As part of the Festival of Cultures of the Biennale of Luanda 2021, discover the cultural content proposed by Congo!

Enjoy your visit!

About Congo

  • Official name : Republic of Congo
  • Location: Central Africa
  • Independence 15 August 1960
  • Capitalcity: Brazzaville (1,560,000 inhabitants, 2010 estimate)
  • Area: 342,000 km2 (average density 11.7 inhabitants/km2)
  • Population: 4,636,000 (2020 estimate)
  • Political system: Presidential
  • Departments : Likouala (Impfondo), Sangha (Ouesso), Cuvette Ouest (Ewo), Cuvette (Owando), Plateaux (Djambala), Pool (Kinkala), Bouenza (Madingou), Lékoumou (Sibiti), Niari (Dolisie), Kouilou (Diosso), Pointe-Noire
  • Hydrography: Congo River (the largest in the world after the Amazon). About thirty other navigable rivers such as the Kouilou, Niari, Bouenza, Alima, Ngoko, Sangha and Likouala to the grass.
  • Currency: CFA franc (fixed parity with the euro, 1 euro = 656 FCFA)
  • Languages: French (official), Lingala and Kikongo (national)
  • Literacy rate: 78.6
  • Unemployment rate: 38% (for people aged 15 and over)

Nouabale NDOKI National Park

Classified as a World Heritage Site since 2012, the Sangha National Park is located in the north-western part of the Congo Basin, where Cameroon, Congo and the Central African Republic meet. The site comprises three contiguous national parks, covering a total area of 750,000 hectares, which have been little affected by human activity. The full spectrum of tropical rainforest ecosystems can be found here. The rich flora and fauna include Nile crocodiles and the large predatory Goliath tigerfish. The clearings offer herbaceous species and the Sangha supports significant populations of forest elephants, as well as critically endangered western lowland gorillas and endangered chimpanzees. The site's environment has allowed ecological and evolutionary processes to continue on a large scale, as well as maintaining high biodiversity, including many endangered species.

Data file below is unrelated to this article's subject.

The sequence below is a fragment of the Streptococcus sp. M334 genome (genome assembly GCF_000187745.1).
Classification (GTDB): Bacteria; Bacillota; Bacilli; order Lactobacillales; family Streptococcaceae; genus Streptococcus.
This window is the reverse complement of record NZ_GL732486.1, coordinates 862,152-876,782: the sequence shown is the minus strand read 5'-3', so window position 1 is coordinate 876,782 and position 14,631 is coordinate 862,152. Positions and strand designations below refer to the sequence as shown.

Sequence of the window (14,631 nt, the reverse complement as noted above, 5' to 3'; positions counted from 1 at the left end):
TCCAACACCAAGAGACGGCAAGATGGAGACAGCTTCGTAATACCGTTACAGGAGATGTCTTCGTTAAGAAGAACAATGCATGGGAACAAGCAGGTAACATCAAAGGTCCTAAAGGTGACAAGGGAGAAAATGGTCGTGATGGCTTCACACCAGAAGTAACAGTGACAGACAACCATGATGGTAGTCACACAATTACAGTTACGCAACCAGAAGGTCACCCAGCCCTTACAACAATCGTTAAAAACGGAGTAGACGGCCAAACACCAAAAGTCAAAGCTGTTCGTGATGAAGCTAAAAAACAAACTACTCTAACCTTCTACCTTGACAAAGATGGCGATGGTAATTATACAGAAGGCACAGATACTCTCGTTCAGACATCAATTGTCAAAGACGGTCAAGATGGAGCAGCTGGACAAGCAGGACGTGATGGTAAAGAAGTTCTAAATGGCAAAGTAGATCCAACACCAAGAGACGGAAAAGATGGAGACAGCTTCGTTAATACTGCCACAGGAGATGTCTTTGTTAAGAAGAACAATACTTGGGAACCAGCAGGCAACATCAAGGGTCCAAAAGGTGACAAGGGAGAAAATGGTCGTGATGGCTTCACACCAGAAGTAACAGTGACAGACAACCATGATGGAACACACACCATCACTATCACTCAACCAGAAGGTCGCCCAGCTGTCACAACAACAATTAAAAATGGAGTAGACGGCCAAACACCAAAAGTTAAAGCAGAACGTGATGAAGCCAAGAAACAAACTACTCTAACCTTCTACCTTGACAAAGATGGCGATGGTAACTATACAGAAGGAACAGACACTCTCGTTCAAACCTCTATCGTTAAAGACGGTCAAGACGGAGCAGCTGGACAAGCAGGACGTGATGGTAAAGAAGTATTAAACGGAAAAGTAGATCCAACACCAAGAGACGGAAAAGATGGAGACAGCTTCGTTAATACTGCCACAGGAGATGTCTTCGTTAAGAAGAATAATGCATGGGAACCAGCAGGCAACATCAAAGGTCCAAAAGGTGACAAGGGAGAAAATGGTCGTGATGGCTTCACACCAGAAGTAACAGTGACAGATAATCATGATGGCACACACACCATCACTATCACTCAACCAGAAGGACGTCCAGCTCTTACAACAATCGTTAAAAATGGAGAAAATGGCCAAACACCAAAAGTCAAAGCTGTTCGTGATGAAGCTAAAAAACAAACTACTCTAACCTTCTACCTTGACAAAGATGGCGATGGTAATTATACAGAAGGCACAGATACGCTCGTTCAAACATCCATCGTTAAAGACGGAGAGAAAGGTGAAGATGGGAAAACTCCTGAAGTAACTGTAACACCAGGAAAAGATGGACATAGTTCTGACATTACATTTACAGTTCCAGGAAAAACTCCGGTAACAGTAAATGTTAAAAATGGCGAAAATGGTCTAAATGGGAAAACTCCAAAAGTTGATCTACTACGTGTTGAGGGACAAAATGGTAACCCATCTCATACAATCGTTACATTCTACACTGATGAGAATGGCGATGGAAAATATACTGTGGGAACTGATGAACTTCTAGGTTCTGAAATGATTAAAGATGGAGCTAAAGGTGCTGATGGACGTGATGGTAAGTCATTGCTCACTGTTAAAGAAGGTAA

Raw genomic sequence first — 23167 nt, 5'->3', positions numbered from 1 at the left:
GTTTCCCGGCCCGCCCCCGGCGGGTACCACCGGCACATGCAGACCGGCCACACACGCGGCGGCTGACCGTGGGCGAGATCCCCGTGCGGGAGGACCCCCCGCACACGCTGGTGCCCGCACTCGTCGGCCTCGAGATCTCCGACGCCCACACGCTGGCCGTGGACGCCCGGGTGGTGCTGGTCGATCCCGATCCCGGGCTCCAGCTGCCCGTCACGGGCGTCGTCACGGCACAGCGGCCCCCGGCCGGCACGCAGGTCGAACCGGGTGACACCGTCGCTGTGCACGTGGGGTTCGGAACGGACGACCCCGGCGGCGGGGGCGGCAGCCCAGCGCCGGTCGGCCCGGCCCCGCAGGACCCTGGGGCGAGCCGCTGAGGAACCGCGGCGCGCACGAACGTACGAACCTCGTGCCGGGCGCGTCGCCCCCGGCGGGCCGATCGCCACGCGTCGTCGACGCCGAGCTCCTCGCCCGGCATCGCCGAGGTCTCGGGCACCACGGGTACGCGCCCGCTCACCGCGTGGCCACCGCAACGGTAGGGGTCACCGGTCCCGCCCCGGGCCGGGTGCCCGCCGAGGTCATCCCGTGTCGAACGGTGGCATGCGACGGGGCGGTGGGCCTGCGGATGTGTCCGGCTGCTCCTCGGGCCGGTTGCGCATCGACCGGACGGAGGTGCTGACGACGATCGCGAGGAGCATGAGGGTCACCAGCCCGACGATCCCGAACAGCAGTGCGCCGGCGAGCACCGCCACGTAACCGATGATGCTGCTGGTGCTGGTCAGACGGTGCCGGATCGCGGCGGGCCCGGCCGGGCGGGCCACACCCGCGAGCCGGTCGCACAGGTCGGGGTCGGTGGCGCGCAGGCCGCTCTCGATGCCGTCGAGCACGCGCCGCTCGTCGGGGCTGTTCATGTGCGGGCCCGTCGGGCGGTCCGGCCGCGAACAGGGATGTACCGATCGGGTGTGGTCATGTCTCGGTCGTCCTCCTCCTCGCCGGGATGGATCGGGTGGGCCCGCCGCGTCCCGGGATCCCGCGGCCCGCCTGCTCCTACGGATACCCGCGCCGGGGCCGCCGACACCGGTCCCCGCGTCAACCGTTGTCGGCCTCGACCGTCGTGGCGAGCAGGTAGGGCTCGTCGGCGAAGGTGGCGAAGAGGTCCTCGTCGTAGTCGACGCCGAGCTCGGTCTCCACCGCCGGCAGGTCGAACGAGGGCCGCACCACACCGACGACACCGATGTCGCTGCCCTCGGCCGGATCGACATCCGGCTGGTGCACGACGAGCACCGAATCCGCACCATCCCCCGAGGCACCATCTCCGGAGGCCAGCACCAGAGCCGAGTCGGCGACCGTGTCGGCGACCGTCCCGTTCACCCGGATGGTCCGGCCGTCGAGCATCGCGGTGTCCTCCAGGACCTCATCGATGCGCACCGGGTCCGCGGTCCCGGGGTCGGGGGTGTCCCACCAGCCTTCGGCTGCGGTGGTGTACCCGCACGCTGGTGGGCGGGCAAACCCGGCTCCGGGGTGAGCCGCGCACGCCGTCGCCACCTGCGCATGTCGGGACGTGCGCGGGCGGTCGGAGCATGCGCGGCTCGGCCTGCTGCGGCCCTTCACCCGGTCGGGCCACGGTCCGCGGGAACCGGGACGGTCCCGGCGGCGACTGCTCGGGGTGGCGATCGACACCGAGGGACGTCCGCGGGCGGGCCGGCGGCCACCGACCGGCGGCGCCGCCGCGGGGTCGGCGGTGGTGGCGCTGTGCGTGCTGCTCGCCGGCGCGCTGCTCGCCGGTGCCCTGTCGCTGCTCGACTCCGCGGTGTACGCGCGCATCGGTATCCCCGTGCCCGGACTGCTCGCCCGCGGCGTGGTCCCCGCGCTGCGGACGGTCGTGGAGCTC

The Sangha Tri-National (TNS) is a transboundary nature conservation complex located in the north-western Congo Basin, where the Republic of Cameroon, the Republic of Congo and the Central African Republic meet. The TNS comprises three contiguous national parks covering a total area of 746,309 hectares defined by law. These are Lobéké National Park in Cameroon, Nouabalé-Ndoki National Park in the Republic of Congo and Dzanga-Ndoki National Park in the Central African Republic. The latter is composed of two separate units. The parks are embedded in a much larger forest landscape that is sometimes referred to as the "Sangha Tri-National Landscape". In recognition of the importance of the landscape as a whole and its inhabitants to the future of the property, a buffer zone of 1,787,950 ha has been established. It includes the Dzanga-Sanga Forest Reserve in the Central African Republic which links the two units of the Dzanga-Ndoki National Park. 


Catafalque of King Makoko

The king's catafalte is the coffin that accompanies the body of the king to its final resting place. It is made of traditional materials in the shape of a funnel that represents power and the throne. It is an essential element in the ceremony and the Royal funeral ritual of the Teke people.  

Congolese Rumba: Les Bantous de la capitale